I had my first oral argument yesterday. It was a ‘practice‘ argument in front of my legal writing professors, but still formal enough to require a suit and a leather folder. Fancy. I know.
The real argument is next week. We will argue before clerks who will act as “guest judges.”
I am lucky enough to be paired with someone who has the same understanding of the assignment: We both view the oral argument as a “conversation with the court” and not a gunfight at the judicial O.K. Corral.
We “served” each other with updated briefs, and kept the other aware of our prep time. This is why we addressed the same issues and didn’t talk past each other in court. No blood letting, or bitchyness. Our reputations are intact.1
Other students aren’t so lucky. The worst rumor is that a student2 has spent 10-hours- per-minute preparing for the oral argument. It’s a 10 minute argument… so yeah, that’s 100 hours. I refuse to believe that. Because, well, that’s sad.3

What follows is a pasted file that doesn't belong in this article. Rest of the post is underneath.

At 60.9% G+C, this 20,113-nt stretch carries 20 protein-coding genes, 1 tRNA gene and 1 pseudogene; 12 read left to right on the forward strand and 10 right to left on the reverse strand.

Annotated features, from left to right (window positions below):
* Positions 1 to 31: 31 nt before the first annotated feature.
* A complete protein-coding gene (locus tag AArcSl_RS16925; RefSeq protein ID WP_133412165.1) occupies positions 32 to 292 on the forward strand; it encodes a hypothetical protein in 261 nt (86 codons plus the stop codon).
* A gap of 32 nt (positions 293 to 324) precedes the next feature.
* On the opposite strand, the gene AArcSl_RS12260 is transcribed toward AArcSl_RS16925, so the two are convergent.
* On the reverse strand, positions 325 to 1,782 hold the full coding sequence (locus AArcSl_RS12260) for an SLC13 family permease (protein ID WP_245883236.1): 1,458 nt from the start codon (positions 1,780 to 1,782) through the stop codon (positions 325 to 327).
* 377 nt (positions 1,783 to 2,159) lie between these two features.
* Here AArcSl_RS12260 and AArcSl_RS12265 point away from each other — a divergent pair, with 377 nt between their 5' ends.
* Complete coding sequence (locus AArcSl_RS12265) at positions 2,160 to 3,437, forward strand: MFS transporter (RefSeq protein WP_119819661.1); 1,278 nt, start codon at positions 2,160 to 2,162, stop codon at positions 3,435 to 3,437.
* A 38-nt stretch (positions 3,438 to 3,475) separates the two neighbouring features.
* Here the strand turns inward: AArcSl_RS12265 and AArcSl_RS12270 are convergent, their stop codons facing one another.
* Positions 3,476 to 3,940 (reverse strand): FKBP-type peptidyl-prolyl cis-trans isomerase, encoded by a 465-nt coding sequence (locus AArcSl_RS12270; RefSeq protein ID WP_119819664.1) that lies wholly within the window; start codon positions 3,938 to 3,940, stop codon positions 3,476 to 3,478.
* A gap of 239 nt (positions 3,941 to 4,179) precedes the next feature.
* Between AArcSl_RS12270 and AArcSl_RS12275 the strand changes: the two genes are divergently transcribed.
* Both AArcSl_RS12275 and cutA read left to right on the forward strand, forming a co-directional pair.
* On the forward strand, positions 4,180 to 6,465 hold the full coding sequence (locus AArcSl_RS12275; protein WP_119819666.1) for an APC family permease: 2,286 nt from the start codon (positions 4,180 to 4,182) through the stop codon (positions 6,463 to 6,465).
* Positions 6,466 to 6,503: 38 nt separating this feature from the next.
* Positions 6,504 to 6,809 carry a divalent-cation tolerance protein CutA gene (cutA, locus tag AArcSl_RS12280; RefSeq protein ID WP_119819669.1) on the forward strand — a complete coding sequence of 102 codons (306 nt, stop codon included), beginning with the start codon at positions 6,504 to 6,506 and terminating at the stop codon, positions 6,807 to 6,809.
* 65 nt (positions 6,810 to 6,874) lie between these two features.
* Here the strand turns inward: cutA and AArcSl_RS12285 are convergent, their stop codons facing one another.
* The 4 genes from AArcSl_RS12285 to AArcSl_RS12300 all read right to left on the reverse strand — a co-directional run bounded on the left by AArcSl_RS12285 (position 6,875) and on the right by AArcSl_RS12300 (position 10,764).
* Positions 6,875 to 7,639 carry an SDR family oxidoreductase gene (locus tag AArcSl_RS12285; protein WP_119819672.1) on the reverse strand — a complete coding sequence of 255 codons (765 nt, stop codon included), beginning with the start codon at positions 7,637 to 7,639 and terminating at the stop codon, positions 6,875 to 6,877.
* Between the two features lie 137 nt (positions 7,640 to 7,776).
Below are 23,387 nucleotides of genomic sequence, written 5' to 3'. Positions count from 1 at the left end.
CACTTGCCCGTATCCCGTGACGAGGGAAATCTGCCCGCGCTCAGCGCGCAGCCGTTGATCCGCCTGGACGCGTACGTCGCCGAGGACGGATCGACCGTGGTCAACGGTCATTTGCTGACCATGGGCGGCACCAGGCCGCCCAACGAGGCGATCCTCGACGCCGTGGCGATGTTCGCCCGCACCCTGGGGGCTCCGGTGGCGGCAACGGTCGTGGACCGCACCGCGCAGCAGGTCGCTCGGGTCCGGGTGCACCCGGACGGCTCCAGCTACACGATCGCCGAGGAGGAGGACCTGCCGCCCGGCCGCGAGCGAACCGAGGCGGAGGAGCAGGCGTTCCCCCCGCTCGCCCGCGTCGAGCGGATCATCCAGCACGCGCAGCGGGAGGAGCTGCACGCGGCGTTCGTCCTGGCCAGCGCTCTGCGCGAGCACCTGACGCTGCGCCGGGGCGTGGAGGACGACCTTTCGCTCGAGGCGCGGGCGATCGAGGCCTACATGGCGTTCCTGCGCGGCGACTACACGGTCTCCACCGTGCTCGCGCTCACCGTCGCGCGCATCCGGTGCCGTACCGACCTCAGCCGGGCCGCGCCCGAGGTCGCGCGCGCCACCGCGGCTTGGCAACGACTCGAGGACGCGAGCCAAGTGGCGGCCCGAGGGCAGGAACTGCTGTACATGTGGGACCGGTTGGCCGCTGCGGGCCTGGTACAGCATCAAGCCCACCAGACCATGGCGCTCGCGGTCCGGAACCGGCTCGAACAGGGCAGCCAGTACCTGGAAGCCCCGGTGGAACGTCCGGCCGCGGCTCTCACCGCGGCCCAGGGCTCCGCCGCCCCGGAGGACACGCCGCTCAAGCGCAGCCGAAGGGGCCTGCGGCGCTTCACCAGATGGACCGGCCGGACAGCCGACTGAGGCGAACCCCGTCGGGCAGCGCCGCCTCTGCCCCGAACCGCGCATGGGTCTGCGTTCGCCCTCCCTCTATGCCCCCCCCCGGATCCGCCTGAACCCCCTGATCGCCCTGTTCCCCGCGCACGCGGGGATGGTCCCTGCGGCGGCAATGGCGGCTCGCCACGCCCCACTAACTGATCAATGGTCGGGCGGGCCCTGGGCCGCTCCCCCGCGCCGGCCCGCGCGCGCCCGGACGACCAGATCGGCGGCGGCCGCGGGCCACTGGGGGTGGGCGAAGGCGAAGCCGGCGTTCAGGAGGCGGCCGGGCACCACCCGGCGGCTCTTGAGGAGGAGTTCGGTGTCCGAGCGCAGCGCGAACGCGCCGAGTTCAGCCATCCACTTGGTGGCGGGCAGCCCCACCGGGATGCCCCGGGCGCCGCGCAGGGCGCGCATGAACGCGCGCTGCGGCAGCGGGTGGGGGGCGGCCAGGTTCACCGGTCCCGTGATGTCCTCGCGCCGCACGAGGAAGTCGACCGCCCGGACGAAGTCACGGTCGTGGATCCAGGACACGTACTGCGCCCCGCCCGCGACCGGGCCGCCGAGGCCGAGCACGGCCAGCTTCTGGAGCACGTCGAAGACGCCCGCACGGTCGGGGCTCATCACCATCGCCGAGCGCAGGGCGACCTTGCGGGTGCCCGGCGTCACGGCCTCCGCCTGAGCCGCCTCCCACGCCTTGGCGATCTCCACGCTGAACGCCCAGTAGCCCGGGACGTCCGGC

Although the oral argument is was a lot of fun, I am still petitioning journals instead of applying to moot court. I think a journal will let me explore the academic side of law.
I figure I can get my practical experience through internships and volunteering. And besides, if both of the journals I petition for reject me, I’ll end up in the general moot court anyway. So there’s a chance I’ll have another oral argument sooner than I think.
1 The people who get into nasty, unnecessarily competitive bitch-fights with opposing counsel are ridiculed accordingly. I think part of performing well in law school, at least at UMinnesota, is not alienating your peers with your drama.
3 I’m all about being thoroughly prepared, but there are so many better uses for 100 hours worth of time, ie, outlining, networking, working out, having a life…etc. Plus I doubt an attorney (esp. in a Criminal law case like ours) has 100 hours to practice a 10 minute oral argument, unless it’s before the Supreme Court…even then…and its a pass/fail course by the way.